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Welcome to the long, long liturgical season of Pentecost. As the fifty-two Sundays arrive at LCM, they are divided into two parts, two seasons. The first season focuses on Christ – his life and work (Advent, Christmas, Epiphany, Lent, Easter). The second season was just launched with both Pentecost and Holy Trinity Sundays. We are now in a season of twenty-six Sundays focusing on the life of the church. To see it clearly:

Season A – the life of Jesus (26 weeks)

Season B – the life of the Church (26 weeks)


Some worship planning has taken place. You might notice in the weeks ahead and emphasis on the challenges of being church in 2024. The Sunday morning liturgy will feel a little less formal. I will make a couple promises for each Sunday, we will sing at least one favorite hymn you know well and one contemporary hymn that might feel new. It is this combination of new and old that both honors the past and welcomes God’s new. If I am able, I will introduce the songs with good background information.


The sermons might be a little more theme-based or topical. I recently heard a set of words that might shape sermons during Pentecost. I heard the words, “a faith for our time.” Those words were spoken by Jim Wallis who feels an urgency as Americans seek a faith for our time. His bio reads: a globally respected writer, teacher, preacher, and justice advocate, currently at Georgetown University, chair of the Center on Faith and Justice. He has been a trusted commentator on things spiritual and things political, who believes Christians can be political without pledging allegiance to    partisanship. My question is how? I will lean heavily on his new book, The False White Gospel:  Rejecting Christian Nationalism,  Reclaiming True Faith, and Refounding Democracy. In anticipation of a tumultuous election season, you might be interested in studying this book in September.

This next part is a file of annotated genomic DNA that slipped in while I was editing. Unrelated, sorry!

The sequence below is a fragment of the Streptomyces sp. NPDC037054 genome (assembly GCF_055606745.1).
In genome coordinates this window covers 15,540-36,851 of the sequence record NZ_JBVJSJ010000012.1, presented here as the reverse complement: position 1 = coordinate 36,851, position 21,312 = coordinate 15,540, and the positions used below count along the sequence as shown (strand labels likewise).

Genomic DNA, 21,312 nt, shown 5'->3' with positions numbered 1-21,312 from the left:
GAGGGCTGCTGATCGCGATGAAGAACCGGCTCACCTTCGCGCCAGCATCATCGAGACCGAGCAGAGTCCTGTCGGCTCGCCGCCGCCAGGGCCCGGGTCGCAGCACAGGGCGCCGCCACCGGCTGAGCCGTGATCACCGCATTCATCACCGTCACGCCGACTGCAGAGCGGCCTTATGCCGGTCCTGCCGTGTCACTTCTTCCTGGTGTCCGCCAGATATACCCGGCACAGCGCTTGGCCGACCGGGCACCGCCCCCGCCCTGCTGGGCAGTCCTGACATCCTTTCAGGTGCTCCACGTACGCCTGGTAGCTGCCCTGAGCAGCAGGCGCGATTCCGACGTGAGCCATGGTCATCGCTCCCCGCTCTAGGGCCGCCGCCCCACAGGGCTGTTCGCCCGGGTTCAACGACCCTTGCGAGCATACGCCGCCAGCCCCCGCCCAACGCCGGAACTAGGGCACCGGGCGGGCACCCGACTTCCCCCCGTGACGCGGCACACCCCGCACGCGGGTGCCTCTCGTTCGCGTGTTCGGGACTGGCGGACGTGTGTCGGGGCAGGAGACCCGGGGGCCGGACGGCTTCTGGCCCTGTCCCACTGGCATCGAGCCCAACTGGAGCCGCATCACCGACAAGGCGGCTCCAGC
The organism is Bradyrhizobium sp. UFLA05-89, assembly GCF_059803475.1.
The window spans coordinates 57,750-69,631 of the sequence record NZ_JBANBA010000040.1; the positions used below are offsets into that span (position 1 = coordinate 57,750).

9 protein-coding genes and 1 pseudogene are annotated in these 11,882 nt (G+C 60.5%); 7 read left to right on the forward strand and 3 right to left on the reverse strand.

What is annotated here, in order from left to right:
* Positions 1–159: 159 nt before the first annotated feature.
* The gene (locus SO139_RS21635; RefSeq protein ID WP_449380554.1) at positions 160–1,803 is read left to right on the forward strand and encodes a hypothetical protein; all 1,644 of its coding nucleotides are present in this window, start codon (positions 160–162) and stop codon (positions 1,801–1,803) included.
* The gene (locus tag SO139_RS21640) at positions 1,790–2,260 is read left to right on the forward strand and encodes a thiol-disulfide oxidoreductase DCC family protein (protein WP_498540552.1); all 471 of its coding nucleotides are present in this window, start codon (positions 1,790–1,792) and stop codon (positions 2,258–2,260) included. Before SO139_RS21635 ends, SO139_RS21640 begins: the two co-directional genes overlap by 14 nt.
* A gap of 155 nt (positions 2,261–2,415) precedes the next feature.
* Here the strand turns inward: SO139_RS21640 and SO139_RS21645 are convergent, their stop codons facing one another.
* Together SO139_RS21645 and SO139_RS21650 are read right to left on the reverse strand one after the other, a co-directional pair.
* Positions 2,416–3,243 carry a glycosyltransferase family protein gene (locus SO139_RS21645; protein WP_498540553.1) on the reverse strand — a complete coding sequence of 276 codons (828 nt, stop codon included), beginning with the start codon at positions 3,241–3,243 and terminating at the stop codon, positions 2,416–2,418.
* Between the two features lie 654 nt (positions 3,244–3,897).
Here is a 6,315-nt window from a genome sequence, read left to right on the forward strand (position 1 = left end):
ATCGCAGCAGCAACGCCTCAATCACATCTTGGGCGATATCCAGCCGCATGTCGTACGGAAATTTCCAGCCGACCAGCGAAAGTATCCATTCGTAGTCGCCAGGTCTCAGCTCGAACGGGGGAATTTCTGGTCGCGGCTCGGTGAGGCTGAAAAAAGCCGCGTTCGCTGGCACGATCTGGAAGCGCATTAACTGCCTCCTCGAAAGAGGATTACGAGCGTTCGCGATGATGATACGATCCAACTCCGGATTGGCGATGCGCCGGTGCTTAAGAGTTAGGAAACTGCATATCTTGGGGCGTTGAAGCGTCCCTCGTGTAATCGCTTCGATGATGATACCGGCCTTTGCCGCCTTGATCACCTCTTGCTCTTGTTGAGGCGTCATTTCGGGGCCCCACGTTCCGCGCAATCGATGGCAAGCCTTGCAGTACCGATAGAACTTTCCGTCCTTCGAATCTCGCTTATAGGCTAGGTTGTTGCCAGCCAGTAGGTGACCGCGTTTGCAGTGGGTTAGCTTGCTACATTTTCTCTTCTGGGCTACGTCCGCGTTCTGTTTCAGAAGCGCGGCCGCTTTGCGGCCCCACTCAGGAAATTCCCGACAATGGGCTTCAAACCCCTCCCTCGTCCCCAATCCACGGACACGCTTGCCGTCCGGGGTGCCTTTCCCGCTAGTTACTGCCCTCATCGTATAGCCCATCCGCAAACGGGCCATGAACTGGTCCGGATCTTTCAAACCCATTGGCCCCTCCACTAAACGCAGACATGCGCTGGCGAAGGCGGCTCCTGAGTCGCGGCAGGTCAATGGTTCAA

Rest assured: The sermons during Pentecost will not be “political.” I think you might be desperate too, for “a faith for our time.” A faith that restores hope in a fearful, distressing time for our world and our country. A faith that “doesn’t go left, doesn’t go right, just goes deeper.” Deeper into scripture as led by the Spirit of God that “bears witness with our spirit” that we are Children of God.

Pastor Kirk



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